“Biden needs a more comprehensive strategy of engagement [toward Ukraine]. The first, obvious and overdue step is to name a high-profile U.S. ambassador to Ukraine with personal ties to Biden. Second, the Biden administration and NATO allies must deepen military-to-military ties with Kyiv, including an expanded military new assistance package to create greater capabilities to protect critical infrastructure and defend against aerial and naval threats, and tacit support for new Ukrainian purchases of armed drones from Turkey. The United States will not defend Ukraine from a Russian attack, so Ukrainians must be given the best means to defend themselves…

“Third, Biden’s team, together with European allies, must articulate a more sophisticated, comprehensive and long-term strategy for consolidating democracy and spurring economic growth in Ukraine, including more creative policies for protecting Ukraine’s energy, infrastructure, finance and media spheres from Russian influence. With so many democratic rollbacks around the world in recent years, Biden’s team must double down on strengthening Ukraine’s still-fragile democratic experiment. Nothing would please Putin more than democratic breakdown in Ukraine… A more effective U.S. policy toward Russia begins with a more stable, predictable, robust and effective policy toward Ukraine.”
Michael McFaul and Oleksiy Honcharuk, Washington Post

Other opinions below.

See past issues

From the Left

“Biden should test [Putin’s] intentions, give his proposal a try… OK, we guarantee that Ukraine will not be let into NATO and that no U.S. weapons capable of threatening Russia will be deployed ‘in close vicinity to Russian territory’ (as Putin put it in his Kremlin speech). But, in exchange, Russia will pull its troops and heavy military equipment out of Ukraine and away from the border; some sort of truly neutral international peacekeeping force will move in to replace them; and Russia will pledge not to interfere with Ukraine’s internal politics…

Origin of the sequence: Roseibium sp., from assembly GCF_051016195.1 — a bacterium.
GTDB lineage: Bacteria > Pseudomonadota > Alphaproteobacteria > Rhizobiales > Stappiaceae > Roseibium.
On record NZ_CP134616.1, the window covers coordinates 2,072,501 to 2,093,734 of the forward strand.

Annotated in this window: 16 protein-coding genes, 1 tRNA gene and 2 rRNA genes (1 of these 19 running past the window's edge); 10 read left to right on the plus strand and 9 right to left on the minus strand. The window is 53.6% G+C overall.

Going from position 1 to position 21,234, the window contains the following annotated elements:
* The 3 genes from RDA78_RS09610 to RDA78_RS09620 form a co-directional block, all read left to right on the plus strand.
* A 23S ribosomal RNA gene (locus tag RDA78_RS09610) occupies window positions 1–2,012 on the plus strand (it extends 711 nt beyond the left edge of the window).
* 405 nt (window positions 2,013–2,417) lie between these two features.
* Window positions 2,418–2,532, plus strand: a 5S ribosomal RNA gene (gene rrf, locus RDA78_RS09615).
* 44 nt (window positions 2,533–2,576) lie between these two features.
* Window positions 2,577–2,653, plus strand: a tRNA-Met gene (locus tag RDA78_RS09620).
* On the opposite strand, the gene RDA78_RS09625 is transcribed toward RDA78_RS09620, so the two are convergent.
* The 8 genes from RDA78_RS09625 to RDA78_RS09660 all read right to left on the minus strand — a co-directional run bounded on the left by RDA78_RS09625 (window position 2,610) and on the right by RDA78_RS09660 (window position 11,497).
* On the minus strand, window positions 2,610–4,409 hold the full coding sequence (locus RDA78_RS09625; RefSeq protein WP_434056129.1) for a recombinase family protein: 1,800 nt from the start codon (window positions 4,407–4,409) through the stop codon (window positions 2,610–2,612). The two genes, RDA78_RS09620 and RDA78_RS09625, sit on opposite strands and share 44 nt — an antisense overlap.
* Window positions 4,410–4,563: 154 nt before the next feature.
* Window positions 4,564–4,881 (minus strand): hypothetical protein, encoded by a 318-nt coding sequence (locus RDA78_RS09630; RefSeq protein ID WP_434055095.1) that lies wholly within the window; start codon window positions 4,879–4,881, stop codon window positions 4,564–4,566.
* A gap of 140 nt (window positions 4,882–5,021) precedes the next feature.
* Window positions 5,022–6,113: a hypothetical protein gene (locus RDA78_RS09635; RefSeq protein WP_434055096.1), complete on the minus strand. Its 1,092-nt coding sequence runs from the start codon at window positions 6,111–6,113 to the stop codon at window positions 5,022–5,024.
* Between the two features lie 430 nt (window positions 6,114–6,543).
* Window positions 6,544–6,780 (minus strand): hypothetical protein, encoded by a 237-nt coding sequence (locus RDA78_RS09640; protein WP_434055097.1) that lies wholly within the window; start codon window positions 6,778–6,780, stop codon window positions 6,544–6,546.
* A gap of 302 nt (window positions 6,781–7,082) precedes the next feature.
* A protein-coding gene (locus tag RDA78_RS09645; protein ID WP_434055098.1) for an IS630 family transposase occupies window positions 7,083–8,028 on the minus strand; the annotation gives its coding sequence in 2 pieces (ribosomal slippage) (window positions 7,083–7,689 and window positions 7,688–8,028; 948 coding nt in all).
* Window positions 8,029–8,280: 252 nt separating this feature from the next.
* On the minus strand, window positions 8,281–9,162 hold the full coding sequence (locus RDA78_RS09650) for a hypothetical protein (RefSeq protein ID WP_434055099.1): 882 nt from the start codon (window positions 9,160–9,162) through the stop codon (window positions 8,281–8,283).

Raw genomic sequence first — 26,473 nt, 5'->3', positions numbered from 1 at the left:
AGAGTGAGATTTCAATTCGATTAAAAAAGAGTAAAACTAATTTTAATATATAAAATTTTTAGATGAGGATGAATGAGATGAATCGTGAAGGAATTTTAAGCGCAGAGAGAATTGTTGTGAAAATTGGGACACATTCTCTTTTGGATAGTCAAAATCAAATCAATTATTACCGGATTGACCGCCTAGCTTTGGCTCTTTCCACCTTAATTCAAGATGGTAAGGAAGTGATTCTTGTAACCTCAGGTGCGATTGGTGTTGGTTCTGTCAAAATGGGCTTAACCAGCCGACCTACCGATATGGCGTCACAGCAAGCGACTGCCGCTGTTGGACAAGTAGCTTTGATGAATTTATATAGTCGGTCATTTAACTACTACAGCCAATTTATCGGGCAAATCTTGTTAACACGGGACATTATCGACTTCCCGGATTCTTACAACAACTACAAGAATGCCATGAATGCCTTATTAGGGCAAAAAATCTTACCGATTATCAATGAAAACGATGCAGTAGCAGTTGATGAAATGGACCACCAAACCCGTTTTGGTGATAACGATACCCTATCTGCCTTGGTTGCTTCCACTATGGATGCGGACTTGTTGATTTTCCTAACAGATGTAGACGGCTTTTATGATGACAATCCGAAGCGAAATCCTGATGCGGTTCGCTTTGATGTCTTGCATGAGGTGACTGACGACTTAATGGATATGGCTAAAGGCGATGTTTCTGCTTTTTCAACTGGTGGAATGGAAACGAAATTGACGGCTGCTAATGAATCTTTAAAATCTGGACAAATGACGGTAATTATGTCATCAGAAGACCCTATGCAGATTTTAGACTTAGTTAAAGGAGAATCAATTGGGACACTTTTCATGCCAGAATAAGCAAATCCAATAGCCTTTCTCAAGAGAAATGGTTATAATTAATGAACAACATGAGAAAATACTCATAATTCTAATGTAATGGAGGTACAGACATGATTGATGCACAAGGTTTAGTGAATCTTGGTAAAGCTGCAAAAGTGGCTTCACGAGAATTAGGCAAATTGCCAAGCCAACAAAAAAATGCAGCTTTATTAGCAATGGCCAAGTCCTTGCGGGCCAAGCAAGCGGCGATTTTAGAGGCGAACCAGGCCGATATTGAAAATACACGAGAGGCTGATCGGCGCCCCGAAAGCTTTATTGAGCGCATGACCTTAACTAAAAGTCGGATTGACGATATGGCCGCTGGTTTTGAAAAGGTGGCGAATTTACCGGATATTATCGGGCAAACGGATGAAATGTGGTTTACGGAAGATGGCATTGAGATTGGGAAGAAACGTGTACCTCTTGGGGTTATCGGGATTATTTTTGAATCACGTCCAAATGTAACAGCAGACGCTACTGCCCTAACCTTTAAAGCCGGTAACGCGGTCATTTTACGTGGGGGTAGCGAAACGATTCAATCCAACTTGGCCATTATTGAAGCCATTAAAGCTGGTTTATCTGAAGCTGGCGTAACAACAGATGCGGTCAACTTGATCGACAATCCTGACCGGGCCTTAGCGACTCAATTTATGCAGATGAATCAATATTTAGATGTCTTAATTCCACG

“It may be significant that, in their recent remarks, neither Putin nor [Russian Foreign Minister Sergey] Lavrov said anything about Kiev’s desire for full membership in the European Union. (Ukraine now has ‘associated’ status.) Maybe they’re willing to tolerate some political shift to the west, as long as the prospect of a military shift is barred. It’s worth finding out.”
Fred Kaplan, Slate

From the Right

“Slowly, deliberately, and surely, the White House has eased U.S. pressure on the Russian government on multiple fronts. The administration denounces the Nord Stream 2 Russian-backed pipeline that threatens to make existing gas-transit routes through Ukraine obsolete (therefore removing a major obstacle to an invasion), while defending its decision to waive sanctions on entities involved in the pipeline’s construction and while lobbying members of Congress to abandon plans to reverse those waivers…

“Now, as U.S. officials consult with their Ukrainian counterparts about what they need to stare down the Russian threat, they’ve been reluctant to provide them with the air-defense systems and other advanced equipment that they’re requesting… instead of waiting for a Russian invasion to strip Kyiv of more Ukrainian territory, Biden should opt for a maximalist sanctions package tomorrow.”
The Editors, National Review

Get troll-free political news.

Thank you! Your submission has been received!
Oops! Something went wrong while submitting the form.